If you have ever lost your job, you know how traumatic that can be in your life. We all have bills and responsibilities, and losing your job makes it hard to fulfill your obligation, which causes severe stress. If you lose your job due to economic conditions, it is easier to understand; still, the stress can be a lot to handle. On the other hand, if you are fired due to no fault of yours, there may be legal recourse. The federal government has rules that businesses must follow, and if they fail to follow the rules, you do have recourse. Remember, each state also has additional rules, so understanding your rights is essential when losing your job. If you experienced a wrongful termination in Arizona, read on for what your options are.
Many states have right-to-work laws, otherwise known as “at-will” employment. This means that both the employer and employee may terminate the employment contract at any time without the burden of providing a reason. As with all rules, there are exceptions, and that’s what you need to understand if you are looking a bring a false termination lawsuit against your previous company. So before reaching out to a wrongful termination attorney review the following items to see if you have a claim.
The following four items are your proof of wrongful termination in Arizona:
- You are terminated outside the scope of your contract; say, if you had a written contract for 12 months and after one month you are fired, that is a breach of contract length of employment, allowing you to sue for wrongful termination.
- Contracts that prohibit an employer’s ability to fire employees
- Termination that violates goes against the Federal or Arizona Civil Rights Act or the United States Civil Rights Act. The federal statute makes it illegal to terminate employment due to race, sex, religion…
- Termination of employees who are in a protected class by the Constitution of Arizona or the Constitution of the United States
In Arizona, it is illegal to fire an employee or otherwise discriminate against an employee due to the following criteria:
- Contract terms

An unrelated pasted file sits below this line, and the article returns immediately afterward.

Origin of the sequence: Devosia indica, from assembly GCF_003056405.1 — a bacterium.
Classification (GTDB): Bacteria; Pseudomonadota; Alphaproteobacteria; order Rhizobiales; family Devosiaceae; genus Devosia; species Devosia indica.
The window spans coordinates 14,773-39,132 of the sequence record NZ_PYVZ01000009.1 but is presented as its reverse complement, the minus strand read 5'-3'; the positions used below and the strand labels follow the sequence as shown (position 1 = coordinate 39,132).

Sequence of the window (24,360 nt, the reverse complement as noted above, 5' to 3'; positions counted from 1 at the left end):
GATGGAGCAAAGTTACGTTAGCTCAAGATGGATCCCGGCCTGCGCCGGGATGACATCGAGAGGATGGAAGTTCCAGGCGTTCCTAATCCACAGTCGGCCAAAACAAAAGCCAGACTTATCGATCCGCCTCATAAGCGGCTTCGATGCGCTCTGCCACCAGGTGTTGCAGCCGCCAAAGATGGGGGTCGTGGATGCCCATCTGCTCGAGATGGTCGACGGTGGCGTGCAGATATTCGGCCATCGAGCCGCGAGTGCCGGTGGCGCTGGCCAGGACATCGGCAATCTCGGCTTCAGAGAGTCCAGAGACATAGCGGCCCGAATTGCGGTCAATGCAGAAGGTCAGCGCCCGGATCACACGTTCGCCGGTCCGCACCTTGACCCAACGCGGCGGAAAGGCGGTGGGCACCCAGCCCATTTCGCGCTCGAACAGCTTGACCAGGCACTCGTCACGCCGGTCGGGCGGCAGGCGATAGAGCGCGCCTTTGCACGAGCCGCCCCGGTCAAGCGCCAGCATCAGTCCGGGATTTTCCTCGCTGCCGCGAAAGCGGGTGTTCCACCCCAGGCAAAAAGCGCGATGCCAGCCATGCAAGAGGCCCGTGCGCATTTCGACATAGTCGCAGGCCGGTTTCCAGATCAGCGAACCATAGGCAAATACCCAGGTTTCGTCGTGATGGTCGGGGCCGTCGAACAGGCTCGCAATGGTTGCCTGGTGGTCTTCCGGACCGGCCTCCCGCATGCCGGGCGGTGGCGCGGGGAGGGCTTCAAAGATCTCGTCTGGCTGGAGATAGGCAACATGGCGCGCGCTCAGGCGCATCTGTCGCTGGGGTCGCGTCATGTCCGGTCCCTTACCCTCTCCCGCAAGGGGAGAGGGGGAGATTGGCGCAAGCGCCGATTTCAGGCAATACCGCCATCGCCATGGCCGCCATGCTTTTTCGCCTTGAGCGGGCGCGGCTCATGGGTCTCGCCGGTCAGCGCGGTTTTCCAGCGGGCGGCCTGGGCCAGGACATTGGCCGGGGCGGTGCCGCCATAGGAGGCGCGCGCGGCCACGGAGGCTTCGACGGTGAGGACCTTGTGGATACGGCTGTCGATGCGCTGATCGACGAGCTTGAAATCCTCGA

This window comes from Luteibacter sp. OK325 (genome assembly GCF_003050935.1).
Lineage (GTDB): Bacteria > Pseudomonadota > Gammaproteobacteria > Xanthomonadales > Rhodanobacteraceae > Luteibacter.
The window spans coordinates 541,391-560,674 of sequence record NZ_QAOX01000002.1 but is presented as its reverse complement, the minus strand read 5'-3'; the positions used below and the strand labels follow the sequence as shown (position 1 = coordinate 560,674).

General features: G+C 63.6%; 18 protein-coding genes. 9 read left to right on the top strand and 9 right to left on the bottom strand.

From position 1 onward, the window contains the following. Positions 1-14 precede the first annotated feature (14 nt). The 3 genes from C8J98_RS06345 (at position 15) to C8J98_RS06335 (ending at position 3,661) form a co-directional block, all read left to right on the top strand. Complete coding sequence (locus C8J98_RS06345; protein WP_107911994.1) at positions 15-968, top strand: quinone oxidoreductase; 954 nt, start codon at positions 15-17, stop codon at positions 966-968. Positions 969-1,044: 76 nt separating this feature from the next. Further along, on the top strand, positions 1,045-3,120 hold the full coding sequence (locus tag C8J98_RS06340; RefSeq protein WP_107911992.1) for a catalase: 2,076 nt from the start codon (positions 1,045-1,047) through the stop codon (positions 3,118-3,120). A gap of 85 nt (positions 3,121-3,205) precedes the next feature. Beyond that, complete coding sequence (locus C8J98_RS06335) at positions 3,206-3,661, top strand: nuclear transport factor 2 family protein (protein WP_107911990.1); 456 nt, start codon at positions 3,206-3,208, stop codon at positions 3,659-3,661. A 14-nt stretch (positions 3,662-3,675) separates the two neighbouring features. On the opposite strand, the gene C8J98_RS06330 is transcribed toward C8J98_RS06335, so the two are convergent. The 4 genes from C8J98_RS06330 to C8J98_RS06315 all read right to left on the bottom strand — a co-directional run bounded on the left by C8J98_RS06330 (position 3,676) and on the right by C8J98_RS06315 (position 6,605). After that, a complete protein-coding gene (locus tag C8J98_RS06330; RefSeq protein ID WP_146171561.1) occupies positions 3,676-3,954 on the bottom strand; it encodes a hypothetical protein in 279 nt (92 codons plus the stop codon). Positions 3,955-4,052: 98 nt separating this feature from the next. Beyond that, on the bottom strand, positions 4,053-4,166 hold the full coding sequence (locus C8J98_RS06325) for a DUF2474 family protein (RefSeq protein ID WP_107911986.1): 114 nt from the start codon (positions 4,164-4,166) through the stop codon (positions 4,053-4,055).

- Discrimination is based on conditions or privileges of employment because of the individual’s race, color, religion, sex, age, national origin, or based on disability.
Wrong Termination regulations
Proving wrongful termination can be tricky so document any instances of illegal behavior if and when it occurs. I know most do not record these transactions; if you are wrongfully terminated, consider what may have transpired and write down any illegal actions against you. If your case makes it to court, you will need facts to support your claim. Read over these other state and federal regulations that apply in Arizona:
- Refusing to act or omit something in violation of a law
- Acting as a whistleblower to inform management of an employer’s violation of the law
- Filing workers’ compensation claims
- Attending mandatory jury service (Title 21-236)
- Voting (Title 16-1012)
- Joining a union (or not joining a union) (Title 23-1302)
- Serving in the military, including the National Guard (Title 26-167 and 168)
- Refusing to pay extra fees as a condition of employment (not including some licensing or training fees) (Title 23-202)
- Refusing to purchase supplies or other goods as a condition of employment (Title 23-203)
- Attending court proceedings in which the employee is a victim (Title 8-420 and 13-4439)
Conclusion wrongful termination in Arizona
Now that you have the facts, it will make it easier to determine if you have a case. When in doubt, call a local attorney to see what they think. Most attorneys provide a free initial consultation to understand your scenario. They will let you know if you have a case, as they won’t take your case if they don’t think it has merit.